Adam Ayrton Stoner

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Flying the Nest: Growing Out of Twitter

4 months ago

I've been on social media half of my 22 years of life.

I joined MySpace (against their Terms of Service and back when MySpace was still cool) in 2006. Then Bebo, MSN, Blogspot, Wordpress, Livejournal, Facebook, Flickr, Twitter, Dailybooth, Friendfeed, Friendster, Formspring, Foursquare, SocialVibe, Tumblr, Instagram, Google's Twitter knock-off, Google's Facebook knock-off, Google+, YouTube, Vimeo, Vine, Snapchat, Pinterest, LinkedIn — you get the idea.

I joined Twitter in September 2009 meaning I've been on the network for a third of my life. There was a time where I found Twitter engaging and fun. Now I look at my timeline in dread. What changed? Did I devalue the service myself, by unfollowing swathes of people and setting my tweets to self-destruct, or did something fundamental shift?

It's not me, it's you.

I've never been the recipient of abuse and negativity on Twitter but I see it everywhere. In every thread and @reply, in every quote-retweet, and with every link to an external article there's always a smart alec in the replies chain, keyboard-warrior'ing about how you're 100% wrong and they're 100% right. The analogy that Twitter is akin to shouting in a crowded room is well known - and if that's true, the reverberations are nothing but abuse. More so than ever before, I find Twitter to be a cesspit of narcissism and aggression and it's exhausting to watch.

I'm tired of the content I'm seeing. If it's not a try-hard corporation desperately clawing their fifteen minutes of fame, it's users fostering a sense of false moral outrage. All I see is over-shared, ripped-off content and people nattering about things they're clueless about. What's more, I've not chosen to follow these people. I follow 75 accounts and a quick analysis of the first 30 tweets on my timeline shows less than 60% are authored or actioned (retweeted) by those I follow. The rest are 'likes' from those accounts or sponsored content.

The anger after the Grenfell Tower disaster was a personal tipping point. We all know the broad story - profit came before people - but since when were we all experts in cladding? Twitter was the least helpful I have ever seen it, bubbling over with anger and rage - both understandable reactions to an entirely preventable and foreseen tragedy - but the hive-mind offered little in support for the victims of the disaster. Retweeting inflammatory articles and false statements and driving its own agenda, we all became divorced from the people who mattered most: those on the ground.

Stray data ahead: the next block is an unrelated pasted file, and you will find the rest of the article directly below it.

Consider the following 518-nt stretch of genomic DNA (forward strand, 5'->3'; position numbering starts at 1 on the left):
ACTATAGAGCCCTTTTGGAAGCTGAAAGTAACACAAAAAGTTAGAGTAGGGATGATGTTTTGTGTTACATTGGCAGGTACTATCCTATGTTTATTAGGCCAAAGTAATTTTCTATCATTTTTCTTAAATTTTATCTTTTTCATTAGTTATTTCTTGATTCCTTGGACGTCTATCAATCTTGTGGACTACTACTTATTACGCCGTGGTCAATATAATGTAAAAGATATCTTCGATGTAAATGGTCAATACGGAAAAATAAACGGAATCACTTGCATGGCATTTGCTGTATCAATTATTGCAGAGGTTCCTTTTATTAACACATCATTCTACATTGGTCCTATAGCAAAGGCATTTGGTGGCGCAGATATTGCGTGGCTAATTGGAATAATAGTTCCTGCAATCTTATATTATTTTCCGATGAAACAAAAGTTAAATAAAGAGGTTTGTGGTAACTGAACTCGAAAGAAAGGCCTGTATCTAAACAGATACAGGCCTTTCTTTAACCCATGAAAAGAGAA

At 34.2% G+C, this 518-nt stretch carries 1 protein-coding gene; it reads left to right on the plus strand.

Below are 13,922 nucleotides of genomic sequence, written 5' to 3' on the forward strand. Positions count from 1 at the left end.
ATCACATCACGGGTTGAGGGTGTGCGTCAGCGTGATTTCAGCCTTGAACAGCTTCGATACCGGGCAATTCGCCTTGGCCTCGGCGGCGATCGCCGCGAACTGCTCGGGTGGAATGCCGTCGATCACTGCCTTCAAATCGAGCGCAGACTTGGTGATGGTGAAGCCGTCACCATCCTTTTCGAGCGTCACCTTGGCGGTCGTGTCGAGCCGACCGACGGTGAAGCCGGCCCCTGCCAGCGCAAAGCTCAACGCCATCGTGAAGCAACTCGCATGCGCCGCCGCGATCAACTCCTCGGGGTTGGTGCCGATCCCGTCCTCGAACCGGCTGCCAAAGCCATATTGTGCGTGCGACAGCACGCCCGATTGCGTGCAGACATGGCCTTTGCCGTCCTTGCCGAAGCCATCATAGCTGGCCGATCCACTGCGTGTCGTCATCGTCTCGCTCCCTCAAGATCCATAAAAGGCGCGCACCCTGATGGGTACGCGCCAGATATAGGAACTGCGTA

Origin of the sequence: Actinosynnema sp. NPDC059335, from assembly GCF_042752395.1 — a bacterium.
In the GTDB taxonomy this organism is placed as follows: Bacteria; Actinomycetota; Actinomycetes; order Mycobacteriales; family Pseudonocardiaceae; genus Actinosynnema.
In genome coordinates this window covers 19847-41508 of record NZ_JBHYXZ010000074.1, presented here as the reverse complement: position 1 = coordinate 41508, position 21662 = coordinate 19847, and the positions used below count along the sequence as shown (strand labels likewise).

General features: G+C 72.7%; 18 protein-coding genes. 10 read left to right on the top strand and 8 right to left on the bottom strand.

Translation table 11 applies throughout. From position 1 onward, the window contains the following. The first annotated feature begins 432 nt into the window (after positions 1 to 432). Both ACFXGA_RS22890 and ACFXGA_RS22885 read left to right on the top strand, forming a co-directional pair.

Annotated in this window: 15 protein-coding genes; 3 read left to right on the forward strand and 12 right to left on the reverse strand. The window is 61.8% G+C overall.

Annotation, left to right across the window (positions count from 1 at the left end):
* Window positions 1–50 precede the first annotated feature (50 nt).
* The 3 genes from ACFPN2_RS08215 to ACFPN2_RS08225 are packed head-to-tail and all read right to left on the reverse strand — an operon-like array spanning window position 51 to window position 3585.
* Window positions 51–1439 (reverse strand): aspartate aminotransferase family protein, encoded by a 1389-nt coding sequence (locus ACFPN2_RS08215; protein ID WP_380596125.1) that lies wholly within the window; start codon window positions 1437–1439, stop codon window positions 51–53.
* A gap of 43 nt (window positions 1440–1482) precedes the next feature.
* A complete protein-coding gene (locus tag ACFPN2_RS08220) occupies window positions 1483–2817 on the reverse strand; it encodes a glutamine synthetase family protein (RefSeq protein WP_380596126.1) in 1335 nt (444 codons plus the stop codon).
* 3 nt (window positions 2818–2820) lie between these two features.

The service no longer provides value to me and I feel as if the vast majority of my interactions on Twitter can be automated. Every time I blog, I share it. Every time I post a photo to Instagram, I share it. Those basic social functions can be automated. We spend so much time building and managing technology - why not have that same technology manage it all for us? I am sick of being a bot. It's only on the rare occasion I strike up a conversation worth having that I wouldn't be able to automate my feed but those moments are few and far between. Twitter's character limit is a valuable restriction but I also feel that makes the service useless for meaningful writing and conversation.

In a video titled 'My Information Diet', vlogbrother John Green expressed a lot of what I was feeling:

[Twitter is] both the name of a social network and my personal word for that kind of buzzing misery that the social internet lately fills me with. I call this strange brew of outrage and worry and exhaustion and not being able to look away 'Twittering' but presumably you can get the same unpleasant and yet still somehow desirable feeling from other social media outlets. […] I'm just going to level with you and acknowledge that the majority of time these days my general feeling when on the social internet is like ahhhh.

Twitter is a world-changing tool. It's not only shaped the way we communicate but it is responsible for driving real, meaningful political change. It gives us direct access to artists and musicians, politicians, and millions of other people. It drives the news, the news drives it. Twitter is, has, and will continue to change the world. And how beautiful it is to belong to a community so diverse and decisive.

But if I were to phrase all of my feelings about the service more simply: I think I've grown out of it. Like I said, I've been on Twitter for a third of my life and very few things have stuck with me that long. Growing out of it doesn't mean I think I'm more or less mature than people who still use it. It simply means I crave something different from my 'social internet' experience.

So that's what I'm doing. With the help of some home-grown scripting and apps like IFTTT, I'm making Twitter more frictionless. I'm going to stop reading my timeline because the people I care about, I see - or they have my phone number. I can find news and articles from sources I trust and know and perhaps, in the process, I might even burst out of the echo-chamber.

I have one last point and it's the most important to me: The world I want to work towards is not happening on Twitter. It's happening in the real-world.



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© 2017, Adam Stoner.